CHARLESTON, W.Va. — Attorney General Patrick Morrisey says students should be careful about responding to unsolicited text messages they receive from unknown telephone numbers.
This scam targets young adults by using an unknown phone number to mislead them into responding to text messages.
“This scam preys upon young adults who typically spend a lot more time on their phones texting than other consumers,” Morrisey said. “Students are particularly susceptible to this type of scam at this time of year. As they go off to college, they meet lots of people and can quickly make many new friends. Unfortunately, they can easily think a message from an unknown number is simply from a new classmate, only to find a scammer on the other end of the line.”
Sometimes these messages ask a person to call the number listed. After calling that number, the student may be hit with a hidden fee for placing the call, or they could end up connecting with a person who uses high-pressure tactics to try and get the student’s banking information. Other times, these messages include a link that opens a web site that asks for personal and financial information.
Scammers tend to target numbers completely at random. They are typically able to reach millions of customers with computer programs that send bulk messages using a few simple keystrokes.
The Attorney General’s Office offers students the following tips, should they receive one of these unsolicited messages:
- Delete it immediately, especially if the message asks you to reply with a code or with personal information. A legitimate company will never send you a text message or an e-mail to ask you for your credit card numbers, bank account information, or Social Security number.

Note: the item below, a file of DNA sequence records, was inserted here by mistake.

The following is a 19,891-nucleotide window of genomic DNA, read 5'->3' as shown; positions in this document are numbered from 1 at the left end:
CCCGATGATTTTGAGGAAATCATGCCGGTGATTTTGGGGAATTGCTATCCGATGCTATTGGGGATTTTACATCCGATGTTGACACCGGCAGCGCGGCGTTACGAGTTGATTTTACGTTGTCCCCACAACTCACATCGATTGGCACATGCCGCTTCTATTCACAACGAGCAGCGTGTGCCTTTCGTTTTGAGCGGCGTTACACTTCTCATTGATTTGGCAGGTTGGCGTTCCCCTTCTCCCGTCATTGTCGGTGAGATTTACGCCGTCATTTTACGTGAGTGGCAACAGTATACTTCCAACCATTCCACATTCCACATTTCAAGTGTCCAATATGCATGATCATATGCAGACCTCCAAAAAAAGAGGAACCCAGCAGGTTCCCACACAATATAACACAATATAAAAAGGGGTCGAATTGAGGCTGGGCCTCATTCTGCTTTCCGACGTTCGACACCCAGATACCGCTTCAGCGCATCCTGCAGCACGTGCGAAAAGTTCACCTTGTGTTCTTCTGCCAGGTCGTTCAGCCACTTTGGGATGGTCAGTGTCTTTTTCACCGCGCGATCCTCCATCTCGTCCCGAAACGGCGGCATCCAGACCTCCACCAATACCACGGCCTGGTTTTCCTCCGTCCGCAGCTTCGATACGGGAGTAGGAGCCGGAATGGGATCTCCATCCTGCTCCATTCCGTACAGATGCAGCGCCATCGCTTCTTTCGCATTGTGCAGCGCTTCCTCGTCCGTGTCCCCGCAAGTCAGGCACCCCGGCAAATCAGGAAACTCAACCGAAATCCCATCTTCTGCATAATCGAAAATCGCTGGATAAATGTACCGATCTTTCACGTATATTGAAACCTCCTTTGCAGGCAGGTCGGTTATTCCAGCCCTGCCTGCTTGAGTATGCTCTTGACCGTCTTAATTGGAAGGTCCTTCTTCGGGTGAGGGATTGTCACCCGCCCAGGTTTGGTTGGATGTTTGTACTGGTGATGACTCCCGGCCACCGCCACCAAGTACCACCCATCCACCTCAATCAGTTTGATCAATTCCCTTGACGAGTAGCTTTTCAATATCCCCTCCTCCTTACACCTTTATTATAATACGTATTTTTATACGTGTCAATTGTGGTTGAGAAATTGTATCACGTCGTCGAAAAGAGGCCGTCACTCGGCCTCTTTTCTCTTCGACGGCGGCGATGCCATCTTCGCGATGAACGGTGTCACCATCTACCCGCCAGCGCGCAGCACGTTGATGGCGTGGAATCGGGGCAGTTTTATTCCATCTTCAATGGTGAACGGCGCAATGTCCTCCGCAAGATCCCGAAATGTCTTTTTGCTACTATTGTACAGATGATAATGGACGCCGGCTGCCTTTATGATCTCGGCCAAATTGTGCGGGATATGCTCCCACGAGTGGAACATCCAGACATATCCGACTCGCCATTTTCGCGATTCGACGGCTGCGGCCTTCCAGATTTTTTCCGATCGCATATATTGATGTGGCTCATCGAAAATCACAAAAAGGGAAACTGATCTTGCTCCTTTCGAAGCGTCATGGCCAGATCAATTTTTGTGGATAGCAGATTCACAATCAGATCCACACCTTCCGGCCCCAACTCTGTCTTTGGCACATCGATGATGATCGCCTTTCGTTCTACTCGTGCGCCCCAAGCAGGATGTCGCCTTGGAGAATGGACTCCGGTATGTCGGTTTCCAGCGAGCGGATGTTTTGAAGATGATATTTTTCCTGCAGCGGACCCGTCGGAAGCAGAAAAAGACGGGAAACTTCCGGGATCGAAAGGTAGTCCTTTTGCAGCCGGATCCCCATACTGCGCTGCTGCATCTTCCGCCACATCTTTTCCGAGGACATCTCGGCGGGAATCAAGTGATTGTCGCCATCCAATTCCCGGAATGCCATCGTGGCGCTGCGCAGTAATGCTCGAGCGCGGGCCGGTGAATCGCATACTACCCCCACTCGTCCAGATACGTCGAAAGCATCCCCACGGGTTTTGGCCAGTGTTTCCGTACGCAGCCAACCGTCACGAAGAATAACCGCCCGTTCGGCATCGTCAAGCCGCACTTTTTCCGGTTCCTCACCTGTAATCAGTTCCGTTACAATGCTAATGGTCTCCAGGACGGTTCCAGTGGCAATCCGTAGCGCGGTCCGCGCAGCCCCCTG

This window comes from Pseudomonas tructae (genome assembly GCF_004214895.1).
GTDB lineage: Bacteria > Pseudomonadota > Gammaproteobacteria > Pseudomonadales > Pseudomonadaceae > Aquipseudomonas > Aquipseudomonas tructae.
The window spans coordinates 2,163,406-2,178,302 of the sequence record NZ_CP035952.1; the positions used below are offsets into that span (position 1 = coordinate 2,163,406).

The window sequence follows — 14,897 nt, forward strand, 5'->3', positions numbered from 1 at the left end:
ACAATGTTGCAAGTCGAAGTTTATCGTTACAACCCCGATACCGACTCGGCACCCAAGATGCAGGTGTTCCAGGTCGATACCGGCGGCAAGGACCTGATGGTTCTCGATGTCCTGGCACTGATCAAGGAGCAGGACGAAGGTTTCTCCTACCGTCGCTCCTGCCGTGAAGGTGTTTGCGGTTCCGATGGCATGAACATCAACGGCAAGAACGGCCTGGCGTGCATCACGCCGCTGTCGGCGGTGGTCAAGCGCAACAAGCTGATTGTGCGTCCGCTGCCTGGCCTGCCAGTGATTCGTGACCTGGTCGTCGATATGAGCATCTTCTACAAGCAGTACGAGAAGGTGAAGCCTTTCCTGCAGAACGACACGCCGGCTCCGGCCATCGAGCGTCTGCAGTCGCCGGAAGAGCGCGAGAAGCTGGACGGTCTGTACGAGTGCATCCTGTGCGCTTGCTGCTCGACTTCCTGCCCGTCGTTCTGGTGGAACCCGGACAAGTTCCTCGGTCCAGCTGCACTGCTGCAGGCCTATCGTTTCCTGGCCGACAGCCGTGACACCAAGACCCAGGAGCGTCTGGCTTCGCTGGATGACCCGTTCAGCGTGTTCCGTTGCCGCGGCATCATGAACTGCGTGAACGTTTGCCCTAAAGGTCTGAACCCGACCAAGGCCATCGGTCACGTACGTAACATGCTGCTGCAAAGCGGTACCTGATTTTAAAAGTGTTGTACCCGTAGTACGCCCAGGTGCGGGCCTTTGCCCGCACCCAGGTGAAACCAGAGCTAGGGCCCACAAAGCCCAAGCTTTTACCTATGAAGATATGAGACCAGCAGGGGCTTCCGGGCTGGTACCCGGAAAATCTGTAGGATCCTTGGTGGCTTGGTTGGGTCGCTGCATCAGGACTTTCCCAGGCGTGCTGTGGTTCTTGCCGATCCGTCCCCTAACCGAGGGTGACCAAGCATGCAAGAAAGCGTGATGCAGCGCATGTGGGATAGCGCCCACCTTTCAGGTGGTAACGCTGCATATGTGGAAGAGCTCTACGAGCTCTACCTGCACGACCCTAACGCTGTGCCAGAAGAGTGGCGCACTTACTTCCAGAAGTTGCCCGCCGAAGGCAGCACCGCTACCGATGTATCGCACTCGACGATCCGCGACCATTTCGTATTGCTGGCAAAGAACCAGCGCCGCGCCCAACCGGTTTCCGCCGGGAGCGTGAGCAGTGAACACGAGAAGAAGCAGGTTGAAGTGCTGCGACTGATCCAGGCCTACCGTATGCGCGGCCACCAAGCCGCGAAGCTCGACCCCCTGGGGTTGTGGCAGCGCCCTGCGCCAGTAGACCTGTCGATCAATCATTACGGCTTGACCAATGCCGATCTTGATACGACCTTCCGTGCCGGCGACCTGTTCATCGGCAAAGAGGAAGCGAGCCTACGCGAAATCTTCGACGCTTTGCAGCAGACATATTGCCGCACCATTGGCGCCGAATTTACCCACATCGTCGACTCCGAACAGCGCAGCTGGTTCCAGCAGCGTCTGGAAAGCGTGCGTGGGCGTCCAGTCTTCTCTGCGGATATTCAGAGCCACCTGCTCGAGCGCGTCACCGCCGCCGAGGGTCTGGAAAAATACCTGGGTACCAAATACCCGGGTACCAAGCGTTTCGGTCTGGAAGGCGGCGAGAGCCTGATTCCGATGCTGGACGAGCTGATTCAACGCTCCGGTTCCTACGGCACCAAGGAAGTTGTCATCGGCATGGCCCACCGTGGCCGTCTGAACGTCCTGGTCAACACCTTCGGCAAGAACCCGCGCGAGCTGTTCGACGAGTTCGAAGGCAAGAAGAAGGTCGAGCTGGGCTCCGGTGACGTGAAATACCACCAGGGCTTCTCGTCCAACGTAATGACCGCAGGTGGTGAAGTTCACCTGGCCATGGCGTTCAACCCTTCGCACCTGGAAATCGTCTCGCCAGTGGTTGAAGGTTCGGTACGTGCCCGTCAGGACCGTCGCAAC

- Don’t be tempted to click on any links in the text message. These links can take you to spoof sites that can look authentic, but are designed to steal your personal information.
- Review your cell phone bill for any suspicious, unauthorized charges and immediately report them to your carrier.
“Going off to school is supposed to be a fun and exciting time in a person’s life, and we want to make sure students can enjoy it without falling victim to scammers,” Morrisey said.
If your identity has been compromised or you believe you have been scammed, call the Attorney General’s Consumer Protection Division at 800-368-8808 or the Eastern Panhandle Consumer Protection Office in Martinsburg at 304-267-0239. To file a report online, visit www.wvago.gov.
Morrisey issued this advice as part of his office’s second Back to School Consumer Protection Week. To learn about consumer protection efforts in West Virginia, visit www.ago.wv.gov/consumerprotection.